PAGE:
NEW YORK - The 2020 presidential election is just six weeks away, and pollsters and pundits are turning more attention to the handful of swing states that could ultimately decide the outcome.
While the issue of the Second Amendment hasn't necessarily been at the forefront of this campaign cycle, the notion of gun rights has been a significant flashpoint throughout the turmoil and uncertainty of this year – induced by the ongoing global pandemic and national shutdown and further enhanced by the rioting and unrest that has permeated much of the country in recent months.
According to FBI data, the bureau processed 93% more background checks nationwide from March through July this year as compared with the same period the previous year. And while the classification of a "swing state" varies and is debatable, the Cook Political Report – as cited last month by the U.S. State Department –"sees Arizona, Florida, Michigan, Pennsylvania and Wisconsin as toss-ups," potentially along with New Hampshire and North Carolina.
Republican incumbent Donald Trump and his Democrat rival Joe Biden differ when it comes to their rhetoric surrounding gun rights.
Trump has repeatedly vowed to "always uphold the right to self-defense, always uphold the Second Amendment." Meanwhile, both Biden and his VP pick Kamala Harris have vowed to introduce restrictions surrounding firearms ownership, ranging from mandated "smart guns" and a buyback initiative to restricting the number of firearms an individual may purchase per month to one and prohibiting the manufacture and sale of assault weapons and high-capacity magazines.
So putting those two key factors together, where do the swing states stand when it comes to the purchasing of firearms? Like much of the U.S. this year, sales in those places have soared, as evidenced by the FBI's National Instant Criminal Background Check System (NICS) background check statistics, which shows a prominent increase between January and August, in comparison to the same eight-month period a year ago.
In total, gun sales growth in those seven swing states shows a 77.9% uptick in 2019.
2020: 1 231, 540
2019: 772, 447
2019: 306, 508
2019: 702, 220
2019: 274, 519
2019: 64, 092
2020: 569, 038
2019: 265, 336
"The swing states will be pivotal to the result of this election. If the polls are anything to go by, it already looks tight, but Florida, Pennsylvania and Michigan are definitely ones to watch," said Ken Mahoney, political and financial analyst and CEO of Mahoney Asset Management. "These states had a margin of victory of less than 1% in 2016, so each campaign is sure to increase their focus on these areas over the next 41 days."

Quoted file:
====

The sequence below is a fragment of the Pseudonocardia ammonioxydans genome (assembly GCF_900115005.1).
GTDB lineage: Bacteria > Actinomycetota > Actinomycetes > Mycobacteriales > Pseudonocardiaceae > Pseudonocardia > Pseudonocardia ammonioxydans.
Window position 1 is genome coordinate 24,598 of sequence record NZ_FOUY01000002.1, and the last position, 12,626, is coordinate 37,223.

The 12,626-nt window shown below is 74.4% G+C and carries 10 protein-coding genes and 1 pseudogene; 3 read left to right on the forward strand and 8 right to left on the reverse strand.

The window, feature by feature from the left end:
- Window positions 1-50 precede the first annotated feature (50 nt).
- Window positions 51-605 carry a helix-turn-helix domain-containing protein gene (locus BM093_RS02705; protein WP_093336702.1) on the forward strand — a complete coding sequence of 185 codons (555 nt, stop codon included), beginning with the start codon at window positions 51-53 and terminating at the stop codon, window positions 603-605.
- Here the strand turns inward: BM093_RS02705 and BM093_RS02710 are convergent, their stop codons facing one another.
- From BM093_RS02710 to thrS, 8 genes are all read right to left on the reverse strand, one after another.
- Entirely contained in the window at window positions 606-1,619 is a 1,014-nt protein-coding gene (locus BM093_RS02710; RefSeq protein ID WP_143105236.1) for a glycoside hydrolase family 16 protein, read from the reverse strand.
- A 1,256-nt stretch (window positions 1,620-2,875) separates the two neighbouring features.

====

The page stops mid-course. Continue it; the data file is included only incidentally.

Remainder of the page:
So is the Biden stance bucking the gun-growth leap?
"This issue is important for many Americans, and this is shown in the recent spike in gun sales as people fear the sale of firearms will be banned if Biden were to win," Mahoney conjectured.
Dan Rodimer, a former professional wrestler and attorney turned congressional candidate in the 3rd congressional district of Nevada – which is sometimes also deemed a "swing state" and has also seen a spike in gun sales this year from 94,012 between January and August of 2019 to 148,733 in the same period this year – underscored that swing states are vital in 2020.
"In Nevada, we are and have been a critical swing state in one of the fastest-growing states in the nation," he said. "Both Republicans and Democrats recognize this, which is why both sides are competing so vigorously here in the Silver State."
However, other experts contend that the rise in gun sales growth in the swing states is likely to have next to no bearing.
"Statistics say there is growth in gun sales in swing states, but largely these are folks who already own guns buying even more guns, not that there is a wholesale changing of public opinion after so many innocent people have died in mass shooting after mass shooting year after year," noted Cristina Antelo, CEO of the government and public relations firm Ferox Strategies. "VP Biden, like a majority of Americans, is in favor of stricter gun laws that promote responsible gun ownership to keep our schools and public areas safe; not the removal or elimination of guns."
And other experts stressed that swing states, at the end of the day, may not be the election's deciding factor after all.
"Swing states are the entire ballgame. There isn't one issue that is salient for all the swing states either; each one has somewhat different hot buttons," added Scott Sobel, a senior crisis and litigation vice president for the D.C-based kglobal Agency. "Increased gun sales are sparked by fear of instability during this election cycle. Legally buying a gun because you are fearful for your safety doesn't mean you don't support background checks or guns not being sold to those with psychological problems."